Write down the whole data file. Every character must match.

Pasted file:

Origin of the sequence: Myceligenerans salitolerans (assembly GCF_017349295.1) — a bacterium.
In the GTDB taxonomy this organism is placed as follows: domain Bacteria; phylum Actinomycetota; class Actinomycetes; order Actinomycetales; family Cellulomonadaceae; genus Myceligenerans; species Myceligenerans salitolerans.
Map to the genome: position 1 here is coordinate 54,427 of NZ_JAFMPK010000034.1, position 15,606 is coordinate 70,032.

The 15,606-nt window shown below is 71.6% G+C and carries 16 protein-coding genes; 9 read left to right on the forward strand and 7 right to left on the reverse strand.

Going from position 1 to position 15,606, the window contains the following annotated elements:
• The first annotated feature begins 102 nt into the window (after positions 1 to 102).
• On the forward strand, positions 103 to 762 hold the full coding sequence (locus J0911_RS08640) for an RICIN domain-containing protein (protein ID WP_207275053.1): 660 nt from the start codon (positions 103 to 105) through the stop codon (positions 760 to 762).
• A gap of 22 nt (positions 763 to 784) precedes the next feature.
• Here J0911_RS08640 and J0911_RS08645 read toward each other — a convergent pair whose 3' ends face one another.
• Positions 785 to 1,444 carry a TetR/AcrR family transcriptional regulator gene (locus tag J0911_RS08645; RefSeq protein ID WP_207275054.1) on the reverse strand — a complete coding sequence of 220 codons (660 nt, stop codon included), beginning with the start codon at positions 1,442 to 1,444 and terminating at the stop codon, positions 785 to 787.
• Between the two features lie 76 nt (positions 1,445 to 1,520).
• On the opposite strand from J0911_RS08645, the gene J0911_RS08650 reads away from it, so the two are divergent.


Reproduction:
Origin of the sequence: Myceligenerans salitolerans (assembly GCF_017349295.1) — a bacterium.
In the GTDB taxonomy this organism is placed as follows: domain Bacteria; phylum Actinomycetota; class Actinomycetes; order Actinomycetales; family Cellulomonadaceae; genus Myceligenerans; species Myceligenerans salitolerans.
Map to the genome: position 1 here is coordinate 54,427 of NZ_JAFMPK010000034.1, position 15,606 is coordinate 70,032.

The 15,606-nt window shown below is 71.6% G+C and carries 16 protein-coding genes; 9 read left to right on the forward strand and 7 right to left on the reverse strand.

Going from position 1 to position 15,606, the window contains the following annotated elements:
• The first annotated feature begins 102 nt into the window (after positions 1 to 102).
• On the forward strand, positions 103 to 762 hold the full coding sequence (locus J0911_RS08640) for an RICIN domain-containing protein (protein ID WP_207275053.1): 660 nt from the start codon (positions 103 to 105) through the stop codon (positions 760 to 762).
• A gap of 22 nt (positions 763 to 784) precedes the next feature.
• Here J0911_RS08640 and J0911_RS08645 read toward each other — a convergent pair whose 3' ends face one another.
• Positions 785 to 1,444 carry a TetR/AcrR family transcriptional regulator gene (locus tag J0911_RS08645; RefSeq protein ID WP_207275054.1) on the reverse strand — a complete coding sequence of 220 codons (660 nt, stop codon included), beginning with the start codon at positions 1,442 to 1,444 and terminating at the stop codon, positions 785 to 787.
• Between the two features lie 76 nt (positions 1,445 to 1,520).
• On the opposite strand from J0911_RS08645, the gene J0911_RS08650 reads away from it, so the two are divergent.